Our group is interested in finding new ways to early identify common preventable diseases. To do that we develop statistical and deep learning approaches and apply them to millions of health information from electronic health record/national health registries. We then integrate registry-based information with genetic information from large biobank-based studies (e.g. Finngen) to help identify groups of individuals that can most benefit from existing pharmacological interventions. Finally, we aim to implement these approaches in the clinic and evaluate their cost-effectiveness.
We are also interested in using trans-national Scandinavian registries to ask basic questions about human nature/nurture and evolution. For example, we are interested in understanding which disease are currently under strongest selection and if we can see the impact of selection within large-scale genetic data.
These are some examples of the projects we are running in the Lab. But there are many other projects, if you are interested in specific projects contact firstname.lastname@example.org
Develop deep learning approaches to model and generate disease trajectories from nation-wide registries
We aim to develop novel deep-learning approaches based on long short-term memory recurrent neural networks that leverage nation-wide information about diagnoses, medications, familial risk and socio-demographic indicators at an unprecedented scale to provide an accurate risk assessment of cardiometabolic diseases before “the patient steps into doctor’s office”.
Moreover, for younger individuals, who have had a limited contact with the healthcare system or, for individuals with specific health trajectories, we aim to study if genetic information can provide additional predictive value. Finally, recognizing the privacy challenges of using nation-wide data, we will use deep-learning-based methods that minimize privacy loss. In particular, we will generate synthetic health-trajectories using generative adversarial networks.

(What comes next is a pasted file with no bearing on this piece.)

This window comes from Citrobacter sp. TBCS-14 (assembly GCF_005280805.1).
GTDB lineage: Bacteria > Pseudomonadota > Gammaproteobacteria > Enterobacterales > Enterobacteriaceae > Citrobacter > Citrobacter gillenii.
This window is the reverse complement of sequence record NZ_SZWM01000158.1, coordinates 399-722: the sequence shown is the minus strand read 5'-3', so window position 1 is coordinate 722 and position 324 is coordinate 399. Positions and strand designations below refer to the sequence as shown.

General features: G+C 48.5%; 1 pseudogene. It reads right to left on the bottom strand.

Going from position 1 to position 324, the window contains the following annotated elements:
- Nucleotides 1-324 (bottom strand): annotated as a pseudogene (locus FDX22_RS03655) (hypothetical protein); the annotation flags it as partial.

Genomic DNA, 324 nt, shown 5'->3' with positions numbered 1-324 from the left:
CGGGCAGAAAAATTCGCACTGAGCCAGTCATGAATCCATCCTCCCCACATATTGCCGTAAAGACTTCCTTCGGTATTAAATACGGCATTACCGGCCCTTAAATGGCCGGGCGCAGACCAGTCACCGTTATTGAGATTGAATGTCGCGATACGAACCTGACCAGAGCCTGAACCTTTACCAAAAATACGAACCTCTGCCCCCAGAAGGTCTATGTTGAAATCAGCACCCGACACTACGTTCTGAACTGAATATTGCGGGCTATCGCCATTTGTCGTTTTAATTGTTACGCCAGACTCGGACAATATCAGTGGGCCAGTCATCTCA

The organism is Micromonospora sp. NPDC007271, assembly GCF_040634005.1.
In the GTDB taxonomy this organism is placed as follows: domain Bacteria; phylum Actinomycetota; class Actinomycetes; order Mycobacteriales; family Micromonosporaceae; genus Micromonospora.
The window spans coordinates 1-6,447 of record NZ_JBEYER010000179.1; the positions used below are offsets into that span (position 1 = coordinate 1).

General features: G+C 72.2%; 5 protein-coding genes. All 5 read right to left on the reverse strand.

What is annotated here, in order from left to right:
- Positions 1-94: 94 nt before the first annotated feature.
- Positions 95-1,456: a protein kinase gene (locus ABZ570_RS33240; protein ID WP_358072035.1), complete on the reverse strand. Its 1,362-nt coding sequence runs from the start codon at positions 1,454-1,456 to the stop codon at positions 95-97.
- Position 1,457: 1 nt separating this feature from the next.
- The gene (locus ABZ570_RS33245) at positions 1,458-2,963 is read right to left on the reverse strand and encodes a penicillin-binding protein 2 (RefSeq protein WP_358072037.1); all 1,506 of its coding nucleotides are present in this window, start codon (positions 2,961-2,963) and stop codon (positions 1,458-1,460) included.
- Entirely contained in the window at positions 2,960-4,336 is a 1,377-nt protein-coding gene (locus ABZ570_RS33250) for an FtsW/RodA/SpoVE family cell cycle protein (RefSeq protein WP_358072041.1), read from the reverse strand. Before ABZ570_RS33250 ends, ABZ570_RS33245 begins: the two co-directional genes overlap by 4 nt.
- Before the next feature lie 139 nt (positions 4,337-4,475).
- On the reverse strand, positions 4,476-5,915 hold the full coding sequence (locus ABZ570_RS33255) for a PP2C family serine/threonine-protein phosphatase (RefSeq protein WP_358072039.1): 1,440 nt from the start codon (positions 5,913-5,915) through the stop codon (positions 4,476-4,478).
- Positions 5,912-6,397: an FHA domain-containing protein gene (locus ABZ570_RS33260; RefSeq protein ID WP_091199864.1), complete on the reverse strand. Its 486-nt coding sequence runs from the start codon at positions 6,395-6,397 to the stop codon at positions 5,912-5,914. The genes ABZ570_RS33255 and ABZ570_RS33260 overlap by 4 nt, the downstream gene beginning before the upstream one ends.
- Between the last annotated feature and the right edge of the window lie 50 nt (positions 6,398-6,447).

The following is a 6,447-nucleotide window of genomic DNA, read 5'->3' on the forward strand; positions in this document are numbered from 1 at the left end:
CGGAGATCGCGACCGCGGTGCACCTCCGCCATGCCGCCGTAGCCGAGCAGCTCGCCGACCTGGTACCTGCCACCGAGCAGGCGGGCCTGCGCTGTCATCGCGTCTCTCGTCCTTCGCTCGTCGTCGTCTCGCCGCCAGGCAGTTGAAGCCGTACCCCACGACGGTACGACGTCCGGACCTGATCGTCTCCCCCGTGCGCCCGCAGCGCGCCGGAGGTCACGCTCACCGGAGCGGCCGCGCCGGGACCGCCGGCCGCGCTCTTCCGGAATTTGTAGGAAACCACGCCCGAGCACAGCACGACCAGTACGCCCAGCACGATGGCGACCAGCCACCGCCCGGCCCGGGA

An atlas of lifetime reproductive success across diseases
We propose to explore the lifetime reproductive success across multiple diseases using Scandinavian health registries. These registries have been collecting health information from the 70’s and comprise a generation of individuals which have been covered by registries for the majority of their reproductive lifespan.
By combining health registries with registries containing family relationships we can quantify, for each disease, the lifetime reproductive success by comparing the number of children in diseased individuals with those in the general population.
We will combine the results from this study with results from genome-wide association studies to explore potential signatures of selection.
This project is done in collaboration with Tove Fall @ Uppsala University, Sweden.
Health-economic evaluation of polygenic risk scores for primary prevention of cardiovascular diseases
We are interested in understanding if implementation of polygenic risk score for primary prevention of cardiovascular diseases is cost-effective. To do that we will 1) develop a novel multi-ethnic decision model for primary prevention of cardiovascular diseases in U.S. 2) we will evaluate the comparative cost-effectiveness of different polygenic scores-based preventive strategies vs guideline-based prevention and 3) quantify the potential extended benefits of genetic information already collected to derive polygenic scores for cardiovascular diseases
This project is done in collaboration with Bart Ferket @ Mount Sinai, New York.